Time complexity explained
What is the running time of the following algorithm?
Algorithm max(arr): max ← arr for i = 1 to len(arr)-1 if arr[i] > max max ← arr[i] return max
The answer depends on factors such as input, programming language and runtime, coding skill, compiler, operating system, and hardware.
We often want to reason about execution time in a way that depends only on the algorithm and its input. This can be achieved by choosing an elementary operation, which the algorithm performs repeatedly, and define the time complexity T(n) as the number of such operations the algorithm performs given an array of length n.
For the algorithm above we can choose the comparison
arr[i] > max as an elementary operation.
- This captures the running time of the algorithm well, since comparisons dominate all other operations in this particular algorithm.
- Also, the time to perform a comparison is constant:
it doesn’t depend on the size of
The time complexity, measured in the number of comparisons, then becomes T(n) = n - 1.
In general, an elementary operation must have two properties:
- There can’t be any other operations that are performed more frequently as the size of the input grows.
- The time to execute an elementary operation must be constant: it mustn’t increase as the size of the input grows.
Consider this algorithm:
Algorithm contains(arr, x): for i = 0 to len(arr)-1 if x == arr[i] return true return false
x == arr[i] can be used as an elementary operation in this case.
However, for this algorithm the number of comparisons depends not only on the number of elements, n, in the array but also on the value of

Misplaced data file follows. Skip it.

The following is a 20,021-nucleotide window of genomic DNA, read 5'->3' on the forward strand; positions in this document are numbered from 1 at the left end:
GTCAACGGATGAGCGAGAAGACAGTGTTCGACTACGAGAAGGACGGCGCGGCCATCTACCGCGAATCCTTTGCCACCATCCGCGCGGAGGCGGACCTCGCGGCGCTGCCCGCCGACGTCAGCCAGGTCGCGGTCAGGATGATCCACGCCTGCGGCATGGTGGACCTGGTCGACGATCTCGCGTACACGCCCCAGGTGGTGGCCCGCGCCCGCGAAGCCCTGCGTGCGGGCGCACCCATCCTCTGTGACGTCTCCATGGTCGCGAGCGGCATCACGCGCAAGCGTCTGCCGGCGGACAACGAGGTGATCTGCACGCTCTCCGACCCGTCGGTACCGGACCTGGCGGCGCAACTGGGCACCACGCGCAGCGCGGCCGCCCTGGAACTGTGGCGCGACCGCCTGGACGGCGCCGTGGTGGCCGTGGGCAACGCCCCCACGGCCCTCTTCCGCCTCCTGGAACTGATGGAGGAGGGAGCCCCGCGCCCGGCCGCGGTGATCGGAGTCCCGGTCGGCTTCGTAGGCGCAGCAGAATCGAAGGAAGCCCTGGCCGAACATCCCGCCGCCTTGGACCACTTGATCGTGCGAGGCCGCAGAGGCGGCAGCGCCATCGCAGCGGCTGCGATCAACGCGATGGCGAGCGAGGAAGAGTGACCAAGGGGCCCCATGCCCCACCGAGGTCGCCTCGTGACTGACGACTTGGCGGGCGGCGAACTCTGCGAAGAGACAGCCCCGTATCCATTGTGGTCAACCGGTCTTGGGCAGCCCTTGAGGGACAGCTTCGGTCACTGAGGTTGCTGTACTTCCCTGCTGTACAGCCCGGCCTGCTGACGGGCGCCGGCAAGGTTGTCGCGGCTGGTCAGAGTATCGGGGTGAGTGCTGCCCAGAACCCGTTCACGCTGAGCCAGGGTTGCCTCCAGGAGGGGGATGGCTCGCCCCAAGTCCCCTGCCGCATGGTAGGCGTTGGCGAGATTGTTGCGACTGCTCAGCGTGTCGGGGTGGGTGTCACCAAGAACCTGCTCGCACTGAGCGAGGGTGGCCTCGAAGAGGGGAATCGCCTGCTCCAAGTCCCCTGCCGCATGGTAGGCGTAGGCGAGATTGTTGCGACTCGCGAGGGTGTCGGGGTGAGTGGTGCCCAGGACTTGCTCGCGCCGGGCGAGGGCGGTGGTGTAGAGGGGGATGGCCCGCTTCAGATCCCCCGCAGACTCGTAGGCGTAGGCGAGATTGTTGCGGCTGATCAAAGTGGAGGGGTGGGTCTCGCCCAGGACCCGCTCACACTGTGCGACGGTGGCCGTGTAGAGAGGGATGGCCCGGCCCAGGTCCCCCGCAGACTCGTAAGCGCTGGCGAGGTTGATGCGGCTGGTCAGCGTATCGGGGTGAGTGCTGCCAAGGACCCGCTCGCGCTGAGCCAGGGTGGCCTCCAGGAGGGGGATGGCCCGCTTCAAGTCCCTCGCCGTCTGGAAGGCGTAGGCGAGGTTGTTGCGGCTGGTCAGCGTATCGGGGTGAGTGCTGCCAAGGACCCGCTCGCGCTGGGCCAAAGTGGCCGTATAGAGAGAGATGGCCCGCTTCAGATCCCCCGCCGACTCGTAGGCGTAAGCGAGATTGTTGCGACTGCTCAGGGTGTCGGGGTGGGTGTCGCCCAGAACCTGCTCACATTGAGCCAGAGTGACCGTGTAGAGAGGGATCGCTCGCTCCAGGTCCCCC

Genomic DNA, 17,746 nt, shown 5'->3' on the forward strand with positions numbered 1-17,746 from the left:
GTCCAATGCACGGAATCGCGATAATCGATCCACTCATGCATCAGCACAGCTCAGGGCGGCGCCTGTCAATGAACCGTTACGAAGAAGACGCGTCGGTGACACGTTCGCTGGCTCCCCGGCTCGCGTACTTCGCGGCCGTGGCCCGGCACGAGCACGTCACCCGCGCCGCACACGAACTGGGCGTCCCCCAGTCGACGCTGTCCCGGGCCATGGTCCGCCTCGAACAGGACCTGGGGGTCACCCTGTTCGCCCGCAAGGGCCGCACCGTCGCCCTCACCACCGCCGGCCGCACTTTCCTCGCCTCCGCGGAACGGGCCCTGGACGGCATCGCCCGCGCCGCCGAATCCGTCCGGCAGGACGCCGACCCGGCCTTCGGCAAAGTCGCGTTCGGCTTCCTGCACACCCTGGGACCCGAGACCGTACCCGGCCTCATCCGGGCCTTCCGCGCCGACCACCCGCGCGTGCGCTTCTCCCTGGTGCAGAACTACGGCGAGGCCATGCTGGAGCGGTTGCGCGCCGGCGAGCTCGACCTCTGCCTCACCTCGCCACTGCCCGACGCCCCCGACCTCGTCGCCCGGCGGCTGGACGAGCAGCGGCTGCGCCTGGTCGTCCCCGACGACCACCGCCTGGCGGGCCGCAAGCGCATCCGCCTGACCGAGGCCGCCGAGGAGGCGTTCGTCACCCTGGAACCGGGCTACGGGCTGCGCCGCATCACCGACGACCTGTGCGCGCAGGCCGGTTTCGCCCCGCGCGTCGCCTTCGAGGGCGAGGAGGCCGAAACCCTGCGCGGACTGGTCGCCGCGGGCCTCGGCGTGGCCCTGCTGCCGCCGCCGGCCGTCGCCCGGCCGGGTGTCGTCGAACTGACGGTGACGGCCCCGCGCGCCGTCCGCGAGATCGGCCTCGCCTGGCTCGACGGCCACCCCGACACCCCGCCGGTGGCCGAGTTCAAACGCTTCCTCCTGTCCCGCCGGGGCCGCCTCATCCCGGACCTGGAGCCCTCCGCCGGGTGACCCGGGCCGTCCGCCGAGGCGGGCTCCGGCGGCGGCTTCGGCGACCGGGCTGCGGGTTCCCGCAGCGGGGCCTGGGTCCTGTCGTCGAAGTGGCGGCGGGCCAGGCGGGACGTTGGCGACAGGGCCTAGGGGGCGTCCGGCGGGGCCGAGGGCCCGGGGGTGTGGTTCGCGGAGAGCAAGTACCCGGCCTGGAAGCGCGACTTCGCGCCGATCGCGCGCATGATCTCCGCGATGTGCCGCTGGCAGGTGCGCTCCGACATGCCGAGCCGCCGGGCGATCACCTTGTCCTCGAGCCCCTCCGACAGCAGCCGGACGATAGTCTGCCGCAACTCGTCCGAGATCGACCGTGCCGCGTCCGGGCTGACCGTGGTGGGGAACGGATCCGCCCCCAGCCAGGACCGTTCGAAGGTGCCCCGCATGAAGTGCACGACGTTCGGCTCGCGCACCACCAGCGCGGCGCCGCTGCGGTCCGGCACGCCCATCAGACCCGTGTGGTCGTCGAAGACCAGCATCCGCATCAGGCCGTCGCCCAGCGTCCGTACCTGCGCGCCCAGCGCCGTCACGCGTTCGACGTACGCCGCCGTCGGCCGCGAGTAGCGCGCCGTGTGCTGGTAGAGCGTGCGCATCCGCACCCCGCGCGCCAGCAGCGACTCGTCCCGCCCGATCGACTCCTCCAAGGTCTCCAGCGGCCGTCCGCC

x and the values in
xisn’t found in
arrthe algorithm makes n comparisons,
- but if
arrthere is only one comparison.
Because of this, we often choose to study worst-case time complexity:
- Let T1(n), T2(n), … be the execution times for all possible inputs of size n.
- The worst-cast time complexity W(n) is then defined as W(n) = max(T1(n), T2(n), …).
The worst-cast time complexity for the
contains algorithm thus becomes
W(n) = n.
Worst-case time complexity gives an upper bound on time requirements and is often easy to compute. The drawback is that it’s often overly pessimistic.
Average-case time complexity is a less common measure:
- Let T1(n), T2(n), … be the execution times
for all possible inputs of size n,
and let P1(n), P2(n), … be the probabilities of these inputs.
- The average-case time complexity is then defined as P1(n)T1(n) + P2(n)T2(n) + …
Average-case time is often harder to compute, and it also requires knowledge of how the input is distributed.
Linear vs. quadratic time
Finally, we’ll look at an algorithm with poor time complexity.
Algorithm reverse(arr): for i = 1 to len(arr)-1 x ← arr[i] for j = i downto 1 arr[j] ← arr[j-1] arr ← x
We choose the assignment
arr[j] ← arr[j-1] as elementary operation.
Updating an element in an array is a constant-time operation,
and the assignment dominates the cost of the algorithm.
The number of elementary operations only depends on n in this case, and the time complexity becomes
W(n) = 1 + 2 + … + n - 1 = n(n - 1)/2 = n2/2 - n/2.
The quadratic term dominates for large n, and we therefore say that this algorithm has quadratic time complexity. This means that the algorithm scales poorly and can be used only for small input: to reverse the elements of an array with 10,000 elements, the algorithm will perform about 50,000,000 assignments.
In this case it’s easy to find an algorithm with linear time complexity.
Algorithm reverse(arr): for i = 0 to n/2 swap arr[i] and arr[n-i-1]
This is a huge improvement over the previous algorithm: an array with 10,000 elements can now be reversed with only 5,000 swaps, i.e. 10,000 assignments. That’s roughly a 5,000-fold speed improvement, and the improvement keeps growing as the the input gets larger.
It’s common to use Big O notation when talking about time complexity. We could then say that the time complexity of the first algorithm is Θ(n2), and that the improved algorithm has Θ(n) time complexity.